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BCBA licensing has passed!

The Minnesota Legislature has passed the BCBA Licensing Bill and has been signed into law by the Governor. It will take effect on January 1, 2025. Minnesota will be the 38th state to license Applied Behavior Analysis.

This new law will require anyone who wishes to practice applied behavior analysis and use the title of Behavior Analyst, to be licensed by the Minnesota Board of Psychology, unless they are exempt for the reasons listed below. Their title in Minnesota would become "Licensed Behavior Analyst."

To qualify for licensure as a behavior analyst, the individual must have a current and active national certification as a board certified behavior analyst, and pass a background check.

The practice of Applied Behavior Analysis means the design, implementation, and evaluation of social, instructional, and environmental modifications to produce socially significant improvements in human behavior. The practice of applied behavior analysis includes the empirical identification of functional relations between behavior and environmental factors, known as a functional behavioral assessment and analysis. Applied behavior analysis interventions are based on scientific research, direct and indirect observation, and measurement of behavior and environment and utilize contextual factors, motivating operations, antecedent stimuli, positive reinforcement, and other procedures to help individuals develop new behaviors, increase or decrease existing behaviors, and emit behaviors under specific social, instructional, and environmental conditions.

The following is a list of exceptions to the licensing requirement:

  • An individual who is providing behavior analysis services under the authority and direction of a licensed behavior analyst.

  • An individual who is licensed to practice psychology.

  • An individual who is practicing under the supervision of a licensed psychologist.

  • An individual who is licensed, certified, or registered by the state to practice within their own scope of practice.

  • An employee of a school district who is employed to provide behavior analysis services.

  • An employee of a program that is licensed under chapter 245D and is employed to provide behavioral support services.

  • An individual who is teaching behavior analysis or conducting behavior analysis research in an accredited school.

  • A family member of the recipient of behavior analysis services.

Click here for the detailed law passed by the legislature.

Click here to see the HF 5247, the big overall bill that the BCBA license is part of. You can find the record of the vote and governor's signature here.


MNABA, as an organization, is working to support bills that will establish licensure for behavior analysts in Minnesota.

Why is licensure important to Minnesotans?

A bill that licenses behavior analysts will create protections for members of the public who receive behavior analytic services by creating more oversight and establishing state-level credentials for the minimum level of competency required to deliver behavior analytic services. Currently, there are no such standards in the state of Minnesota that guarantee all members of the public a basic level of service quality. MNABA is working to change that. 


A bill that licenses behavior analysts will also ensure that more people have access to behavior analytic services, while still maintaining the quality of services as the field grows. MNABA believes and supports that all people deserve to have access to high quality behavior analytic services, for those that choose to receive ABA therapy. Currently, there is a large deficit in the number of individuals who need and desire behavior analytic services and the number of service providers who are currently eligible to provide those services.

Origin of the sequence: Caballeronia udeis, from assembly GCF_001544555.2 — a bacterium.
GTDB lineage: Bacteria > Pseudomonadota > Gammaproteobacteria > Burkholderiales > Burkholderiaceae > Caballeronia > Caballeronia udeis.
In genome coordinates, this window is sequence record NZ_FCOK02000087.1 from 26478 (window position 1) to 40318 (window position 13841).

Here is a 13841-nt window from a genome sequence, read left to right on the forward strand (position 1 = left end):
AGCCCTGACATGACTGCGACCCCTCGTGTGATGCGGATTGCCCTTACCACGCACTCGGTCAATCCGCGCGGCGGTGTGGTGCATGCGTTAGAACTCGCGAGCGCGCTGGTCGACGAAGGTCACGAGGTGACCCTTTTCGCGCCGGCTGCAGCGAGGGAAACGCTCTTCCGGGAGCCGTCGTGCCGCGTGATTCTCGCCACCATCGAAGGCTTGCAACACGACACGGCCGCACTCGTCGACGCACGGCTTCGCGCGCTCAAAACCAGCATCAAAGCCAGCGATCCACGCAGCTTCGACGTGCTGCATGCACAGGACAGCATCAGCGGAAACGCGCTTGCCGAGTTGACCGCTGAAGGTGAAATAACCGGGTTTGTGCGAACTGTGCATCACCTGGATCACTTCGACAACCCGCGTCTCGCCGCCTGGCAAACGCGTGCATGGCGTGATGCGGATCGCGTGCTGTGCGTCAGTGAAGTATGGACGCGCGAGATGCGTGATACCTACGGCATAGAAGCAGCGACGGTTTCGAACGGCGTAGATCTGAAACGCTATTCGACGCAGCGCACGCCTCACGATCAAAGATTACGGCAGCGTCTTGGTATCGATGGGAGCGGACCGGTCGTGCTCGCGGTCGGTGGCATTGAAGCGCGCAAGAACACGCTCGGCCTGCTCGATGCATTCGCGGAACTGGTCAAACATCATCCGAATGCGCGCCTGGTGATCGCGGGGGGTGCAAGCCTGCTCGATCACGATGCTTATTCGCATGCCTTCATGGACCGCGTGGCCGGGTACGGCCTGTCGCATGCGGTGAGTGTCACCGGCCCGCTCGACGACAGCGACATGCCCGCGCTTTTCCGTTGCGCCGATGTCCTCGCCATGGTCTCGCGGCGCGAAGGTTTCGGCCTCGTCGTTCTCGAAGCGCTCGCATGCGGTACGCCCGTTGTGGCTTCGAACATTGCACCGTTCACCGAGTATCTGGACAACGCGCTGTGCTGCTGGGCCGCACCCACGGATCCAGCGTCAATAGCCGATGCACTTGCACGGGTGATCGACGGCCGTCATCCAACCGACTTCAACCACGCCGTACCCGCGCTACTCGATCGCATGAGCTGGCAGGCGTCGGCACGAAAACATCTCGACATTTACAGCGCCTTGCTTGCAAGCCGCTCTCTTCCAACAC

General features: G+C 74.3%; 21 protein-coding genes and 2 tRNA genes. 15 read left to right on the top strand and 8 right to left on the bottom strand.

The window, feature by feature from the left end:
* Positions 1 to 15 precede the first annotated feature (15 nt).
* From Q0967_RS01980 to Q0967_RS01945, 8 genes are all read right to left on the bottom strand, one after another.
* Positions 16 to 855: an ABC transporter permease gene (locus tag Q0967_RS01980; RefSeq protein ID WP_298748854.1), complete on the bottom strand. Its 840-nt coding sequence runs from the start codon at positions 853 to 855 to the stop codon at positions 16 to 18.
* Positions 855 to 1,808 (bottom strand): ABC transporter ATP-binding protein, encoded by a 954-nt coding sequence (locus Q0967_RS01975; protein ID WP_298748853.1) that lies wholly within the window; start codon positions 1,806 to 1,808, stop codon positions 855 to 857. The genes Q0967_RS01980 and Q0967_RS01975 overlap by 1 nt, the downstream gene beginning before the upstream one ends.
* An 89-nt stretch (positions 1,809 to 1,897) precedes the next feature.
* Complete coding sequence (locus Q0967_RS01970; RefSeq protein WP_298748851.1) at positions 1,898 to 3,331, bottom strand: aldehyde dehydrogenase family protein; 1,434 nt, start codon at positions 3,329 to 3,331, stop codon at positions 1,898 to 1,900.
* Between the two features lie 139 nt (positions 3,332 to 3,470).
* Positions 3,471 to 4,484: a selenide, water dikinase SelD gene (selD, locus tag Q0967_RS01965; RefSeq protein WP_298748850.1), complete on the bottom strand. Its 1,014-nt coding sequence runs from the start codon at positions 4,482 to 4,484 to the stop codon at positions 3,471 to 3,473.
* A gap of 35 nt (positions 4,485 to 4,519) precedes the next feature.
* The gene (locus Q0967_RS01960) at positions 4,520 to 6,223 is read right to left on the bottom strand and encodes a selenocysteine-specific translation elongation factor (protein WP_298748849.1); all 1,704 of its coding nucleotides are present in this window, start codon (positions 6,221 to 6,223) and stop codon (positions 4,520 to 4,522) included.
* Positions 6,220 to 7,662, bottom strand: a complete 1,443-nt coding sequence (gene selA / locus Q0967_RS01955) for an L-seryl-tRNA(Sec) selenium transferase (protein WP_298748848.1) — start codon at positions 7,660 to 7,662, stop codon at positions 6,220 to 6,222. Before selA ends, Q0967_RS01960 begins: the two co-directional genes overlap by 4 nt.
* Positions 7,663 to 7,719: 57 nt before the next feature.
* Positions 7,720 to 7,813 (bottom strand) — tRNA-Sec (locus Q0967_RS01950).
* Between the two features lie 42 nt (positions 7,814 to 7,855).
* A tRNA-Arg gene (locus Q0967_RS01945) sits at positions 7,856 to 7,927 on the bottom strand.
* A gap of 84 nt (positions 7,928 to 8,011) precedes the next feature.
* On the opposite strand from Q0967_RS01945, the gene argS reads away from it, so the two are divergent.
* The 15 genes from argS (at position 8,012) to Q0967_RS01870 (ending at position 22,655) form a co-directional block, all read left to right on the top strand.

What should I say to my legislator for licensure?

So you want to talk to your legislator in support of legislation, but you're not sure what to say...Check out these tips below! Check out our "How to talk to your legislator" for general tips for meeting with your legislator.

A recommended script of how to advocate for licensure to your legislator...

"The Minnesota Board of Psychology and the Minnesota Association for Behavior Analysis ar working to establish a license for behavior analysts in Minnesota; like the ones that alread are in place in 37 other states. We're hoping that you could help make this happen by signing on as a co-author of this bill. In the House, the bill is (to be determined). In the the Senate, the bill is (to be determined)."

Tips for discussing licensure with your legislator:

Be prepared with the resources and info sheets we've shared on thn bills we're watching page to answer questions your legislator asks.


Each legislator already understands how licenses work, so they won't need technical answers. If they ask how this affects you, emphasize protection of the public. For example, you are aware of some specific practices that are being used that should be regulated. Or you are aware of a practitioner who is claiming to be a skilled behavior analyst, but they are providing substandard services.

Note that every one of Minnesota's bordering states already has a license.

How much is this license needed?

The Minnesota Department of Health estimates that there are 100,000 children in Minnesota with behavioral health needs.

32,000 children in Minnesota have Medical Assistance for behavioral health needs.

Only 6,700 children have been able to access Early Intensive Develomental and Behavioral Intervention (EIDBI).

Currently, there are 470 BACB certificants in Minnesota, which is nowhere near the number needed to treat all of those children.

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